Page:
ArcGIS Earth is great as a free tool for realistic 3D data visualization and sharing data in collaboration with your colleagues and customers. As with all software, there are currently a few limitations:

  • The file based data formats are limited to shp and kmz/kml. If you wish to use data from other Esri sources it must be published to a map or feature service first.
  • Where the symbology of file based features can be changed and the popups are visible, this is not the case for feature and map services. It is not possible to change the symbology or transparency of service layers to view data in context of layers below. It is also not possible to label or set popups for a service layer.

In conclusion

ArcGIS Earth version 1 has many useful features and boasts unrivaled global Basemap content. It is a great way to share your data securely with anyone, any place, anytime. So, have a go! You can download it for free.

 

Adding a Custom Widget to the Web App Builder

Note that the functionality to deploy custom widgets in the Portal-hosted Web AppBuilder is now supported at 10.5.1. See this Esri blog for more details: https://blogs.esri.com/esri/arcgis/2017/06/30/web-appbuilder-for-arcgis-now-supports-custom-widgets-in-arcgis-enterprise-10-5-1/

The Web AppBuilder from Esri has already proven to be a powerful tool for creating new web mapping apps incredibly quickly – for us and many of our users. One challenge we keep coming across is that ‘it provides us with 80% of what the users actually need’. So, how do we go about giving them the last 20%, without building a new app from scratch with the SDKs? Well, the answer is to create your own custom widgets – this is fairly well documented by Esri (see link). But what if you have Portal for ArcGIS in your organisation and want to embed the widget in there? Well, let’s walk through the steps on how to go about doing this.

For detailed instructions and screenshots of every step, please click on the link below to view the pdf documentation:
Portal Widget Install Guide rev02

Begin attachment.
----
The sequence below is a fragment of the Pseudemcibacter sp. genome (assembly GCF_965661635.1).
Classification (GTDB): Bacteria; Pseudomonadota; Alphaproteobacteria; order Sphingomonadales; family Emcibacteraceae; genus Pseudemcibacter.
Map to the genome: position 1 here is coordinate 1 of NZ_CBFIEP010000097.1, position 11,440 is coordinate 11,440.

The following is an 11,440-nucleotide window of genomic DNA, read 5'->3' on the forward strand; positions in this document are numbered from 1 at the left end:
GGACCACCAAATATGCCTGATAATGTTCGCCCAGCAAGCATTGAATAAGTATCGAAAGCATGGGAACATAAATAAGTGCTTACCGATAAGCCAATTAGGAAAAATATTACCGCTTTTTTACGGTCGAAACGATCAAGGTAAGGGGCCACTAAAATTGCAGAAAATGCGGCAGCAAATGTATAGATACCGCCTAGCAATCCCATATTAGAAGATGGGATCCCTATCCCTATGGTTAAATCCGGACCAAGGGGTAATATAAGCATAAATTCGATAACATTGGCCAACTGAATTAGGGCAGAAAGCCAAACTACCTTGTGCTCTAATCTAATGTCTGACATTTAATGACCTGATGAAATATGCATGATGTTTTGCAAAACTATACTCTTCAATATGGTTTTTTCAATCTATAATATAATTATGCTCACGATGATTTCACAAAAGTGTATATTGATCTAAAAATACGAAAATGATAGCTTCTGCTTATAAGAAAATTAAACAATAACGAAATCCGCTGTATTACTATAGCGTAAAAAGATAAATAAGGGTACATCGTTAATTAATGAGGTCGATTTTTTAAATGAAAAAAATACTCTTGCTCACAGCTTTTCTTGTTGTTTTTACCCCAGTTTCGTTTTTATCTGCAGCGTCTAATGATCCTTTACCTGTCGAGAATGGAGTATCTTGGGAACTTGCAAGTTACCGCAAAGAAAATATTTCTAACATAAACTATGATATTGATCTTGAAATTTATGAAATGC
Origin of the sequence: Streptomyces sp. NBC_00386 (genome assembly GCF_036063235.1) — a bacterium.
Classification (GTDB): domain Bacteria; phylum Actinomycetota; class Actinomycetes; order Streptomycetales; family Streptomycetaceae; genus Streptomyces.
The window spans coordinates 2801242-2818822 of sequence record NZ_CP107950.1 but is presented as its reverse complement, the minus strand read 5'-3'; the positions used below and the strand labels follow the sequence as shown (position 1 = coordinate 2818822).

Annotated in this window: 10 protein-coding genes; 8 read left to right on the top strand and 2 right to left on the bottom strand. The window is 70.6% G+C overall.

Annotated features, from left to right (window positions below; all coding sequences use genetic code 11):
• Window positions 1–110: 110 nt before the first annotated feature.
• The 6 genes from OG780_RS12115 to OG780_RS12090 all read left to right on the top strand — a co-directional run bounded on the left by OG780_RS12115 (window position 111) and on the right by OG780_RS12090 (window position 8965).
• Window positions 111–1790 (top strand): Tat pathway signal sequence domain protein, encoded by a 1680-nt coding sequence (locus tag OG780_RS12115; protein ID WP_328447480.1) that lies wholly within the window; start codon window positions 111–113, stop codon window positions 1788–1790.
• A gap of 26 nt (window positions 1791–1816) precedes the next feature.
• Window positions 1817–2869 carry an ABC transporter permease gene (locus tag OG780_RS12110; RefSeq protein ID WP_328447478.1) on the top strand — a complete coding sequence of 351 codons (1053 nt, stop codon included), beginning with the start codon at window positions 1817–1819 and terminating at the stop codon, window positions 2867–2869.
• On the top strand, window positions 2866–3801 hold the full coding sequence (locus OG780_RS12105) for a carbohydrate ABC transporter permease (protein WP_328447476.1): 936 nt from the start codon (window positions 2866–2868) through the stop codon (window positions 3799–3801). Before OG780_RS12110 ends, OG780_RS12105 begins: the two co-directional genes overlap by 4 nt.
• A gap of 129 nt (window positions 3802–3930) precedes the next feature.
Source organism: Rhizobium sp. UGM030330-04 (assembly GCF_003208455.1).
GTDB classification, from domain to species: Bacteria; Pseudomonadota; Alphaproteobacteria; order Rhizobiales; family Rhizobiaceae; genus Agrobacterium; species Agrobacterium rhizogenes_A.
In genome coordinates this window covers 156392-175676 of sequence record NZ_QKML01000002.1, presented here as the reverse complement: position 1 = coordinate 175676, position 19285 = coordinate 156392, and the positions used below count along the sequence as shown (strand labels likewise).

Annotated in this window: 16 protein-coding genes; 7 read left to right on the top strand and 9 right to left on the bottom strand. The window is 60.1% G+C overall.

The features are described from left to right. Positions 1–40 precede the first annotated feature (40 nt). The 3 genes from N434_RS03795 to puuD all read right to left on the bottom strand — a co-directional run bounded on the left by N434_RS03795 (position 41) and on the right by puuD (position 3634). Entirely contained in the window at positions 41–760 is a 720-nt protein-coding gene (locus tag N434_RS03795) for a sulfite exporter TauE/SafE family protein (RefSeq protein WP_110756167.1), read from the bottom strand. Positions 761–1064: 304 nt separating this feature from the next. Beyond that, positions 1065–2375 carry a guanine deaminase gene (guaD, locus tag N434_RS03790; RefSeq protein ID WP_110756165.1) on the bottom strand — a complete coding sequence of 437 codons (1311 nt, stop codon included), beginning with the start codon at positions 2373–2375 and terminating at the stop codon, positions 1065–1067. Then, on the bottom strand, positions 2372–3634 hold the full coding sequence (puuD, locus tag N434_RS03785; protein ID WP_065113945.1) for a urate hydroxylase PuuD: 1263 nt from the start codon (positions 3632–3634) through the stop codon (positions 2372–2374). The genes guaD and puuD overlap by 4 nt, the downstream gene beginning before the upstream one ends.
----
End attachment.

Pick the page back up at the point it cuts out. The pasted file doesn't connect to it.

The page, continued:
P.S. Please remember to make a backup of all the files we will be editing in these steps.

Step 1:

First copy your custom widget with all its files into the following widgets directories:

“<install_location>\ArcGIS\Portal\apps\webappbuilder\stemapp\widgets\”

“<install_location>\ArcGIS\Portal\apps\webappviewer\widgets\”

 Widget_Picture01

If you are uncertain about the structure in which your widget should be, have a look at some of the other widgets in these directories.

Step 2:

Next you will want to add your widget to the config.json files:

“<install_location>\ArcGIS\Portal\apps\webappbuilder\stemapp\”

“<install_location>\ArcGIS\Portal\apps\webappviewer\”

 Widget_Picture02

  • Set “widgetManifestsMerged”: true

  • Add custom widget to the “WidgetPool”\”widgets” section

Step 3:

Add your widget’s manifest to the widget manifest file “widgets-manifest-builder.json” to the following locations:

“<install_location>\ArcGIS\Portal\apps\webappbuilder\stemapp\widgets\”

“<install_location>\ArcGIS\Portal\apps\webappviewer\widgets\”

To save time you can copy one of the existing widget’s manifests and change the details accordingly.

Step 4:

Congratulation, you are all done!

Now all that is left is to restart Portal for ArcGIS or JavaScript Application Builder and you will be able to use your custom widget in your app builder.

Widget_Picture03